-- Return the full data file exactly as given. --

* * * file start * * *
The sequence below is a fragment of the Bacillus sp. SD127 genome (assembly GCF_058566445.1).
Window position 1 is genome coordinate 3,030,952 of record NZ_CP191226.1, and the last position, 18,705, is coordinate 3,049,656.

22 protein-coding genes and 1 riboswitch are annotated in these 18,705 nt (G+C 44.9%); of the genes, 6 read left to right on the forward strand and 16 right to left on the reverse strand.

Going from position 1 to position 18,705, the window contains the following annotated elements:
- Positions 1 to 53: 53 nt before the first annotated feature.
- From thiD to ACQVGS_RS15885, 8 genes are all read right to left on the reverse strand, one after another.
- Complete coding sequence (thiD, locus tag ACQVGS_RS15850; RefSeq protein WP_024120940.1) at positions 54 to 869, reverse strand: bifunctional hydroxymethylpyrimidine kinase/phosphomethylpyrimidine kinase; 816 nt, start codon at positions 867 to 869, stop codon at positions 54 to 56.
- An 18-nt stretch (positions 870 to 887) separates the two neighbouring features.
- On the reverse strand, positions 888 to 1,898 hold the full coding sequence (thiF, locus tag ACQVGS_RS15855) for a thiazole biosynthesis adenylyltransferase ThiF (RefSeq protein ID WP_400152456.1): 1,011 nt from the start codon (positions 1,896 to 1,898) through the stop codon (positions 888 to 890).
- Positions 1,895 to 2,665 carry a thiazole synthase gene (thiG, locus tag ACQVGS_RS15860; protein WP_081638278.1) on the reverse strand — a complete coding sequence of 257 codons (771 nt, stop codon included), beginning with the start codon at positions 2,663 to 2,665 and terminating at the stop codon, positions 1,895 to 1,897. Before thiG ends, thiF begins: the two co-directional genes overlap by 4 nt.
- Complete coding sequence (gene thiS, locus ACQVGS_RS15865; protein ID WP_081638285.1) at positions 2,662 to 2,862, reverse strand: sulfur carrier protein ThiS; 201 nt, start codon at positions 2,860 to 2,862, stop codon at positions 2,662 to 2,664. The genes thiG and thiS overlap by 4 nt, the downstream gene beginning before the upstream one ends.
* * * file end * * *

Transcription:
The sequence below is a fragment of the Bacillus sp. SD127 genome (assembly GCF_058566445.1).
Window position 1 is genome coordinate 3,030,952 of record NZ_CP191226.1, and the last position, 18,705, is coordinate 3,049,656.

22 protein-coding genes and 1 riboswitch are annotated in these 18,705 nt (G+C 44.9%); of the genes, 6 read left to right on the forward strand and 16 right to left on the reverse strand.

Going from position 1 to position 18,705, the window contains the following annotated elements:
- Positions 1 to 53: 53 nt before the first annotated feature.
- From thiD to ACQVGS_RS15885, 8 genes are all read right to left on the reverse strand, one after another.
- Complete coding sequence (thiD, locus tag ACQVGS_RS15850; RefSeq protein WP_024120940.1) at positions 54 to 869, reverse strand: bifunctional hydroxymethylpyrimidine kinase/phosphomethylpyrimidine kinase; 816 nt, start codon at positions 867 to 869, stop codon at positions 54 to 56.
- An 18-nt stretch (positions 870 to 887) separates the two neighbouring features.
- On the reverse strand, positions 888 to 1,898 hold the full coding sequence (thiF, locus tag ACQVGS_RS15855) for a thiazole biosynthesis adenylyltransferase ThiF (RefSeq protein ID WP_400152456.1): 1,011 nt from the start codon (positions 1,896 to 1,898) through the stop codon (positions 888 to 890).
- Positions 1,895 to 2,665 carry a thiazole synthase gene (thiG, locus tag ACQVGS_RS15860; protein WP_081638278.1) on the reverse strand — a complete coding sequence of 257 codons (771 nt, stop codon included), beginning with the start codon at positions 2,663 to 2,665 and terminating at the stop codon, positions 1,895 to 1,897. Before thiG ends, thiF begins: the two co-directional genes overlap by 4 nt.
- Complete coding sequence (gene thiS, locus ACQVGS_RS15865; protein ID WP_081638285.1) at positions 2,662 to 2,862, reverse strand: sulfur carrier protein ThiS; 201 nt, start codon at positions 2,860 to 2,862, stop codon at positions 2,662 to 2,664. The genes thiG and thiS overlap by 4 nt, the downstream gene beginning before the upstream one ends.